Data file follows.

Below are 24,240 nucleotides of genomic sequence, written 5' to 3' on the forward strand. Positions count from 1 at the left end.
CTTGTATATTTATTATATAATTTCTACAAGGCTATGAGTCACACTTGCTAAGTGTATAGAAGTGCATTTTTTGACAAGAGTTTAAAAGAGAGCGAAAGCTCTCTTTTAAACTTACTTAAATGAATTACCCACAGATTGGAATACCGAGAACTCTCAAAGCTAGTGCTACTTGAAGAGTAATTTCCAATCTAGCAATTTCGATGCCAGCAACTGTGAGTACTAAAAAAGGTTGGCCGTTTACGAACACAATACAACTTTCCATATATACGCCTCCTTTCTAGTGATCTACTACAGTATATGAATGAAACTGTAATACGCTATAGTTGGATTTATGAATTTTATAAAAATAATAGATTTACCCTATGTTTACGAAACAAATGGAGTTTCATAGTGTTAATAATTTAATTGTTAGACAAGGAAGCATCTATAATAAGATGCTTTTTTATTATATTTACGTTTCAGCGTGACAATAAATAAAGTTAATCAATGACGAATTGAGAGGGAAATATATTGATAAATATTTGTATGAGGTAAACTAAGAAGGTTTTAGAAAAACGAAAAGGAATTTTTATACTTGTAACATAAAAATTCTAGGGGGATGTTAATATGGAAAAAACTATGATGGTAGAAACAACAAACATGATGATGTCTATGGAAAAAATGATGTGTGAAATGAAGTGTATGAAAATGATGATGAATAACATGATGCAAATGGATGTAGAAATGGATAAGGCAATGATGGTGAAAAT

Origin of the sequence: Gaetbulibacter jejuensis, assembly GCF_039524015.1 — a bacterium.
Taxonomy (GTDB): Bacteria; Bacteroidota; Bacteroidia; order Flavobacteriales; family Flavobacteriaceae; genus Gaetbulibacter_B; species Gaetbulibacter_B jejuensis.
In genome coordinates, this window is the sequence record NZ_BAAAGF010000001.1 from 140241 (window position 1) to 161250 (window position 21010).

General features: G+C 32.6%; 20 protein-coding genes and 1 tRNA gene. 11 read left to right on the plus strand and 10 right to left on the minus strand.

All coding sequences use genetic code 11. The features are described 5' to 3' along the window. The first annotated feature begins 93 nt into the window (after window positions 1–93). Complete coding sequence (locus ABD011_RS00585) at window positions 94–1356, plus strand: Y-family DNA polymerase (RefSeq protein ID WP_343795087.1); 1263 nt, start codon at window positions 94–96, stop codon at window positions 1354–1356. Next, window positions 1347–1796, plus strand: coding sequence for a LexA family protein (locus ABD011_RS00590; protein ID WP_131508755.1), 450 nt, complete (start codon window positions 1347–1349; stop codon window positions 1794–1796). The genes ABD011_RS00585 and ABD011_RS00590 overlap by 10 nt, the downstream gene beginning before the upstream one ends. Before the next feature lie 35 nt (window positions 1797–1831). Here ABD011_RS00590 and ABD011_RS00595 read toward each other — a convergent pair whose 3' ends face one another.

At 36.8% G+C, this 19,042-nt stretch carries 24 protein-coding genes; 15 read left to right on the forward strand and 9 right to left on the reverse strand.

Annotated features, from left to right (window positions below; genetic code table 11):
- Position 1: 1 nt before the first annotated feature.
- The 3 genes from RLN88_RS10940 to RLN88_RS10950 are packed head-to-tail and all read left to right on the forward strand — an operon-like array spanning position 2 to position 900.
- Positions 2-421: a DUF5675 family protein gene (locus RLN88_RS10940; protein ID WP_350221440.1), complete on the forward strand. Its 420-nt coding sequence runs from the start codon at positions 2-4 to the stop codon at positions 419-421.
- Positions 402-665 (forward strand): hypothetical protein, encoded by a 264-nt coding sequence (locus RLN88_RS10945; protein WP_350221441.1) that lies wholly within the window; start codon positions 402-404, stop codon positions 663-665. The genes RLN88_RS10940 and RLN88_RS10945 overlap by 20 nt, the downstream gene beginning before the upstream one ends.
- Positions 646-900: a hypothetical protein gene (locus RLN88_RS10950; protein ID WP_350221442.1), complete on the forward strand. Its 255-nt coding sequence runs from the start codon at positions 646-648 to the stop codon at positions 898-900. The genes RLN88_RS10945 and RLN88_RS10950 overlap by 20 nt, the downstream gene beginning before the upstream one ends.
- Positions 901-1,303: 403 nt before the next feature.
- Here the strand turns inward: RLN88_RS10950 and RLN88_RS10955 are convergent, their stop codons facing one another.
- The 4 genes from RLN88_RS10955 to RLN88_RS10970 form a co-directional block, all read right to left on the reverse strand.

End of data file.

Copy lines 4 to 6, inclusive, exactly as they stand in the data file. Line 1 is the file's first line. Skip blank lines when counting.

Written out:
Taxonomy (GTDB): Bacteria; Bacteroidota; Bacteroidia; order Flavobacteriales; family Flavobacteriaceae; genus Gaetbulibacter_B; species Gaetbulibacter_B jejuensis.
In genome coordinates, this window is the sequence record NZ_BAAAGF010000001.1 from 140241 (window position 1) to 161250 (window position 21010).

General features: G+C 32.6%; 20 protein-coding genes and 1 tRNA gene. 11 read left to right on the plus strand and 10 right to left on the minus strand.